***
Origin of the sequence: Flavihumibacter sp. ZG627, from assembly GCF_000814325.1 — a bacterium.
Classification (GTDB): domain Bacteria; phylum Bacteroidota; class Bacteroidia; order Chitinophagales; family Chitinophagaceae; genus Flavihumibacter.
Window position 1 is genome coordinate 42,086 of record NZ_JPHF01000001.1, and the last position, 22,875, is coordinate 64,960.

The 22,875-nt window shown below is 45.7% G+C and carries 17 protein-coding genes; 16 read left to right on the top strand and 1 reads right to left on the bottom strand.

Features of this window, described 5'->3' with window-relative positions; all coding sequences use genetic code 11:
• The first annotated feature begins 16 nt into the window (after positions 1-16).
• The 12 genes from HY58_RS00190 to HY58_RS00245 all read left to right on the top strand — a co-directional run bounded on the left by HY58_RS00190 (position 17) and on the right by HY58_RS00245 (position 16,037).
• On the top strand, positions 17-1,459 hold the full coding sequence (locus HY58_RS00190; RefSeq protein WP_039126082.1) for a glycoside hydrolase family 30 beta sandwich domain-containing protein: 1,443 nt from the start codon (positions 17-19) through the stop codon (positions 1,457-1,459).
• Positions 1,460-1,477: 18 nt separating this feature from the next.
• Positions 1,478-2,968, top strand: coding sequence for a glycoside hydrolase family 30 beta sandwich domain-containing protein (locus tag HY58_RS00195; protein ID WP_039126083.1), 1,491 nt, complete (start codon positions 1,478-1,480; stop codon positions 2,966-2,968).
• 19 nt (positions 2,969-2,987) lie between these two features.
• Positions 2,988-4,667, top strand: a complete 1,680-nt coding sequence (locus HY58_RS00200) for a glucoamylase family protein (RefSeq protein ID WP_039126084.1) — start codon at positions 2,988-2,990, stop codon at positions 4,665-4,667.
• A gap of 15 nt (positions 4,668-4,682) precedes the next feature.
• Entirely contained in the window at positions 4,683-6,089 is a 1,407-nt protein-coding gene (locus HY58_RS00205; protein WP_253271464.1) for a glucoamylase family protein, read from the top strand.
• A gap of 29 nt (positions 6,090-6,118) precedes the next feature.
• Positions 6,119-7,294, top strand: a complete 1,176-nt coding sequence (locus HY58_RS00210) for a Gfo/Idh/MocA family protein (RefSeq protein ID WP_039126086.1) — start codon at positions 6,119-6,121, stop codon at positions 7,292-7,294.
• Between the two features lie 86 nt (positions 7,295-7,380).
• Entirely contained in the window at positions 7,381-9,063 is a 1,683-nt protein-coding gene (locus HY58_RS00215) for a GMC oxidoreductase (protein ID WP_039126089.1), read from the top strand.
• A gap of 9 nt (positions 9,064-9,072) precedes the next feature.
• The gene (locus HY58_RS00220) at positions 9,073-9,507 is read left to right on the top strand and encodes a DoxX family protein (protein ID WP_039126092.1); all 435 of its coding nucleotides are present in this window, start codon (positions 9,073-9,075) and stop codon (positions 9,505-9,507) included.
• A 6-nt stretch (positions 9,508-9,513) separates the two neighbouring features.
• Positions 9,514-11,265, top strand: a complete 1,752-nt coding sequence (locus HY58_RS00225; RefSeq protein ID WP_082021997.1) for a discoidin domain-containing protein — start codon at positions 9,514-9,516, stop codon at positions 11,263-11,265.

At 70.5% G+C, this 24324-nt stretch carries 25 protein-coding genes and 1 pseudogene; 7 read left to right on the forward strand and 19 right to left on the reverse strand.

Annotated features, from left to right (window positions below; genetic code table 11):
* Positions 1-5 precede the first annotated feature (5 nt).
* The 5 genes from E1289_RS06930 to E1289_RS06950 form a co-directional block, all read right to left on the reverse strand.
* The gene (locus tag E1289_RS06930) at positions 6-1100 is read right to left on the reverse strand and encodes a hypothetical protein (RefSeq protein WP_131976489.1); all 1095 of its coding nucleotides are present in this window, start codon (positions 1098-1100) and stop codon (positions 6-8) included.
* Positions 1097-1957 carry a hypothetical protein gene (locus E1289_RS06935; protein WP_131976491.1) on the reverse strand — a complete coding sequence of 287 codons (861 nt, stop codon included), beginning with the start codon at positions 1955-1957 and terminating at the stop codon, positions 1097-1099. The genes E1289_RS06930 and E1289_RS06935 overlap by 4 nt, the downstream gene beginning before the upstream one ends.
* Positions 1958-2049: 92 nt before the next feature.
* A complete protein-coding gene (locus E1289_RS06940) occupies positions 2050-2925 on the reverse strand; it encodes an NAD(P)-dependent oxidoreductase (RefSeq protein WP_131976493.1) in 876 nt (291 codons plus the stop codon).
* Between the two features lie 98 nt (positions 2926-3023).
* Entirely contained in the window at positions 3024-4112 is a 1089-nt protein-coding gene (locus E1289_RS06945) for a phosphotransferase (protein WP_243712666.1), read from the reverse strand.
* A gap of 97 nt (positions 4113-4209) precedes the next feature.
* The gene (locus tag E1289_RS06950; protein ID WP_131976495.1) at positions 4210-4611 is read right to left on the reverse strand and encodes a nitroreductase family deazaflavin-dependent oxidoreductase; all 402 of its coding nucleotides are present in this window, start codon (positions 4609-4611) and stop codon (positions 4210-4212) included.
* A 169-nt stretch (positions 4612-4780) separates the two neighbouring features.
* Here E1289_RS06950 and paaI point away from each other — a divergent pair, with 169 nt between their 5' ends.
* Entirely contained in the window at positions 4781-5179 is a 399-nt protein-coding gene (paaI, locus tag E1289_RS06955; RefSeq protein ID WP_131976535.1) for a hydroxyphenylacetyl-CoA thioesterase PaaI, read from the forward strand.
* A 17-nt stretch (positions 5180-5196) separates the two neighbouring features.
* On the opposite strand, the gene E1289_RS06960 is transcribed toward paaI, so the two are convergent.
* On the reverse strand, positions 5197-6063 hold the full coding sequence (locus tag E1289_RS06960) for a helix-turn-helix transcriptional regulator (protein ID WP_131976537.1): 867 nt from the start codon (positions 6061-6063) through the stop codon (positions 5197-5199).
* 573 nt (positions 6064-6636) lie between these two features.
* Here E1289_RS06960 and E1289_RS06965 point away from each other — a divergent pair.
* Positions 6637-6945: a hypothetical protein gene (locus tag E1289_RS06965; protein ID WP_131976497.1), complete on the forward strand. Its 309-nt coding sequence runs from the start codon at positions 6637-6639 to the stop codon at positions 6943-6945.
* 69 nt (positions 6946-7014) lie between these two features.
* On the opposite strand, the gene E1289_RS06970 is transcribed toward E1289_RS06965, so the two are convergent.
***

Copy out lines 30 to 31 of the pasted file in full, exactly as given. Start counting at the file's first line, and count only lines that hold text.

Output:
* A complete protein-coding gene (locus E1289_RS06940) occupies positions 2050-2925 on the reverse strand; it encodes an NAD(P)-dependent oxidoreductase (RefSeq protein WP_131976493.1) in 876 nt (291 codons plus the stop codon).
* Between the two features lie 98 nt (positions 2926-3023).